There are a few important things to note about this most unpredictable school...
A very tall mountain, surrounded by forests and accessible only by boat. That’s how the first-years arrive on 1 September – collected off the Hogwarts Express by Hagrid, they travel across a glassily still lake and through a curtain of ivy to a pebbly underground harbour.
Maybe even safer than the goblin-staffed wizard bank Gringotts, according to Hagrid – and he says Gringotts is the safest place in the world. As long as you don’t find yourself in its out-of-bounds corridors…
Slytherin turns out Dark witches and wizards, Hufflepuff is for duffers, everyone wants to be in Gryffindor, and Ravenclaw’s not that bad – that’s if you listen to Hagrid, Malfoy, Hermione and Ron. The Sorting Hat is more reliable, telling us that Gryffindors are daring, Hufflepuffs are loyal, Ravenclaws are witty and Slytherins are cunning.
… and one poltergeist called Peeves. Each house has its own ghost – Gryffindor’s is Sir Nicholas de Mimsy-Porpington, aka Nearly Headless Nick. Sharing a school with ghosts that glide through doors is tricky, but Peeves is the worst. His practical jokes and gleeful pursuit of first-years is enough to make anyone late.
Well, they are if we go by Gryffindor’s. Located in a tower, reached by a series of staircases, the Gryffindor common room is round and comfortable, and leads to dormitories full of curtained four-poster beds. What luxury.
Stairs at Hogwarts are not straightforward. The 142 staircases vary in shape, size and destination. There are wide ones, narrow ones, some with vanishing steps and others that lead somewhere different on a Friday. Not helpful when you’re trying to stick to a timetable.
Hogwarts’ doors aren’t much better. Some won’t open unless you ask politely, some like to be tickled and some aren’t doors at all, ‘but solid walls just pretending’. Others lead to disused rooms that house mysterious objects, like the Mirror of Erised.
The teaching staff are as varied as their subjects – from History of Magic’s Professor Binns, the only ghost, to the tiny Charms teacher Professor Flitwick. Professor McGonagall is strict but fair; Professor Snape is strict but much less fair. For an expert in the Dark Arts, Professor Quirrell is a bundle of nerves and Dumbledore is, well, a genius who is also ‘a bit mad’.
School caretaker Argus Filch and his cat, Mrs Norris, have a strong dislike of Hogwarts students, but Hagrid – Keeper of Keys – more than makes up for it. He lives in a hut on the school grounds and Fang, his giant black boarhound, is much friendlier than Mrs Norris.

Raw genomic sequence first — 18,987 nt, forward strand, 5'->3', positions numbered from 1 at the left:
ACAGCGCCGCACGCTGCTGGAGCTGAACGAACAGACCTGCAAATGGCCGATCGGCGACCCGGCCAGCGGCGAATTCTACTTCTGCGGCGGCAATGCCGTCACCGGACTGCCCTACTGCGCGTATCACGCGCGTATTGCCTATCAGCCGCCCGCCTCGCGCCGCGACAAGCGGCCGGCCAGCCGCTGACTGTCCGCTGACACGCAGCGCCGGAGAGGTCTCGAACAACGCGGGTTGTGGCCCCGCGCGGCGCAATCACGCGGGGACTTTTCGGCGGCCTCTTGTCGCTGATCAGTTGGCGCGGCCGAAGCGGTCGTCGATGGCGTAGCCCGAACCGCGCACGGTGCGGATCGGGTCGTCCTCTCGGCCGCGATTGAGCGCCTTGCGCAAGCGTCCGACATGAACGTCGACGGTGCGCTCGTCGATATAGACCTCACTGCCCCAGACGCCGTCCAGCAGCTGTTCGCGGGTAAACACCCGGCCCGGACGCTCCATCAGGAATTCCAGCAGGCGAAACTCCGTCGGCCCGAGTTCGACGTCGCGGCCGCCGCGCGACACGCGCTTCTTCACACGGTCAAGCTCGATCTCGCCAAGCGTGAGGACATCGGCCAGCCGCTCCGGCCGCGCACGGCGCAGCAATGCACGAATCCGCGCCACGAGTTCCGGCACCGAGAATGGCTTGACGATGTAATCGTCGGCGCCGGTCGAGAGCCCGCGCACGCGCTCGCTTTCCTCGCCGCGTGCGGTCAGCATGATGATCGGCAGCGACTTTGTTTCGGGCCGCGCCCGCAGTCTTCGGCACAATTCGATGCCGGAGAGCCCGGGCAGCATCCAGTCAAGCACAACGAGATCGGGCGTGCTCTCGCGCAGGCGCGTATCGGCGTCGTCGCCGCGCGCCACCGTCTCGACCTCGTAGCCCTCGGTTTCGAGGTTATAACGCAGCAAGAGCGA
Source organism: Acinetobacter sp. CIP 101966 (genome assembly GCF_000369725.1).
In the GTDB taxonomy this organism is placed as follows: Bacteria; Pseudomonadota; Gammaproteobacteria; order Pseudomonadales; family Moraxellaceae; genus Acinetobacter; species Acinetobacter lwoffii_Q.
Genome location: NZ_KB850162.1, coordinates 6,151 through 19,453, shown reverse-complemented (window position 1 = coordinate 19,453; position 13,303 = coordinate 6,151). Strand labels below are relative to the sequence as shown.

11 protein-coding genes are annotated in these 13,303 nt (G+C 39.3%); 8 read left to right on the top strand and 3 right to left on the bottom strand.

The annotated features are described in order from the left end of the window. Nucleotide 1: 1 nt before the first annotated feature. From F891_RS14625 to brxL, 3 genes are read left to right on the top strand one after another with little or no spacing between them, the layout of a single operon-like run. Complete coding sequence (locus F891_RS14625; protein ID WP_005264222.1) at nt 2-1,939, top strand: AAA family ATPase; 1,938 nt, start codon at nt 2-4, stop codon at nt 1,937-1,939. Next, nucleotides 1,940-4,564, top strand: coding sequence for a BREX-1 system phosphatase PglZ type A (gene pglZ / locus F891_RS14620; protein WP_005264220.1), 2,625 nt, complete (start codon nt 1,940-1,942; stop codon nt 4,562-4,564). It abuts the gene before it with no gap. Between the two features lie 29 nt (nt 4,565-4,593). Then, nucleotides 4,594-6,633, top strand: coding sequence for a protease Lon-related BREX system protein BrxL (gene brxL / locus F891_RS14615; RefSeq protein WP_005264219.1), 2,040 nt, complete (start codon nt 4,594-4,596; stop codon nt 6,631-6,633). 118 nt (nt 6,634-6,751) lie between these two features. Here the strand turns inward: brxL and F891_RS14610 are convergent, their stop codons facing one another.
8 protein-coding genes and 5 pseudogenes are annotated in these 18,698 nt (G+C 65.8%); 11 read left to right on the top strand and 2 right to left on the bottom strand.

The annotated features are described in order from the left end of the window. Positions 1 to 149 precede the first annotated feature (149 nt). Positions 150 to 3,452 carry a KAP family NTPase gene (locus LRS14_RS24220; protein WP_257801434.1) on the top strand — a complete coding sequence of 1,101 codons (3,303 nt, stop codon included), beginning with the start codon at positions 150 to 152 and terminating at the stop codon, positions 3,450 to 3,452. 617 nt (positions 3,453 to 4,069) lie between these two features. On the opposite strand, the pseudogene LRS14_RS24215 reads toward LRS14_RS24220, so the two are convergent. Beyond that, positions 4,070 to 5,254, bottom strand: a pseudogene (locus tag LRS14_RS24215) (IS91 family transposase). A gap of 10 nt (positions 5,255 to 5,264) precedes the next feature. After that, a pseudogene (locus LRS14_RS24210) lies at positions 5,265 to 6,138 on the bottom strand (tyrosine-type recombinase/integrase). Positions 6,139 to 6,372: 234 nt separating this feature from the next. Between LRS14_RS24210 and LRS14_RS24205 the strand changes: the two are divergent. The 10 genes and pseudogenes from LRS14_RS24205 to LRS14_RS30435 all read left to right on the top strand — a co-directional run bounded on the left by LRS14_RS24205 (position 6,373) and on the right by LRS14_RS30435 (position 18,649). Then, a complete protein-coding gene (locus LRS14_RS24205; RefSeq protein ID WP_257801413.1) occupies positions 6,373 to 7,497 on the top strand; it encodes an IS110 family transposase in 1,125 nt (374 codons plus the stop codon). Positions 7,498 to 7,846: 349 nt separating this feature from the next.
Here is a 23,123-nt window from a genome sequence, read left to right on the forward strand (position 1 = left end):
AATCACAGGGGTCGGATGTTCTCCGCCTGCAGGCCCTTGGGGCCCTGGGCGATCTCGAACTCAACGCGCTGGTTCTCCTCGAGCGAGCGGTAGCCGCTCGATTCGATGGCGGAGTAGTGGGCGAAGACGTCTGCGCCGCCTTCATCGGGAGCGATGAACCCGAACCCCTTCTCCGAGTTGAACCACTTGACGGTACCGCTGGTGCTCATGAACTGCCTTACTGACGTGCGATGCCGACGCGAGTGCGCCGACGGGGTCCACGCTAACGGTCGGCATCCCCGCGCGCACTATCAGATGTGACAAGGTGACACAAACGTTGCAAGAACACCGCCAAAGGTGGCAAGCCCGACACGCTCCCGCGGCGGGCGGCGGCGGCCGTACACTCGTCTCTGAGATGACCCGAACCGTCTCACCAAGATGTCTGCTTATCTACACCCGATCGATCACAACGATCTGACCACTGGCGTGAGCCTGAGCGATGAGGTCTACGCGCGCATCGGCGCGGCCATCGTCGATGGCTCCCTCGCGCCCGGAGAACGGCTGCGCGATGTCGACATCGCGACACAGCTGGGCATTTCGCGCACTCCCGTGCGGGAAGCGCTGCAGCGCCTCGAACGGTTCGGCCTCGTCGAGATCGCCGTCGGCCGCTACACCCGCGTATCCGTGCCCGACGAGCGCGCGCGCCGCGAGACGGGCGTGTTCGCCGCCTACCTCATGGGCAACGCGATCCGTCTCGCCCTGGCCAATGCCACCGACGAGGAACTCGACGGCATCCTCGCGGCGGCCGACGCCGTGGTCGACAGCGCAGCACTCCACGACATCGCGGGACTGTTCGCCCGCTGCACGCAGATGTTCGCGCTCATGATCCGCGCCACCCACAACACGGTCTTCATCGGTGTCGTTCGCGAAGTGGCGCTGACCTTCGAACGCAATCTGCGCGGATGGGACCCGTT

Hogwarts’ walls are covered with paintings and portraits, the subjects of which move freely from frame to frame. Gryffindor’s common room is guarded by the Fat Lady, in her pink silk dress. If that wasn’t enough, the antique suits of armour like to wander about as well.
Hogwarts’ grounds are full of mysterious things – from magical plants in the school greenhouses to creatures lurking in the Forbidden Forest and cavernous tunnels that can comfortably house a mountain troll, the Potions classroom and an underground harbour.
The Great Hall, with its enchanted ceiling, is a centre of feasting excellence. The breakfasts are incredible, but it’s the special occasions you want to look out for. Every kind of food you could possibly imagine appears on those tables. Even mint humbugs.
Students’ letters are delivered by owls that stay in the Hogwarts owlery, which is one post office we wouldn’t mind queuing up for.
Hogwarts’ library contains books about seriously nasty magic, available to students studying advanced Defence Against the Dark Arts. If you get one down from the shelf without permission, it will quite simply scream at you.
Snape’s Potions lessons are taught in the dungeons, which are particularly cold in the winter months. The corridors can be draughty, and the classrooms swelteringly hot in summer. So, not even magic can save Hogwarts’ residents from the vagaries of the British climate.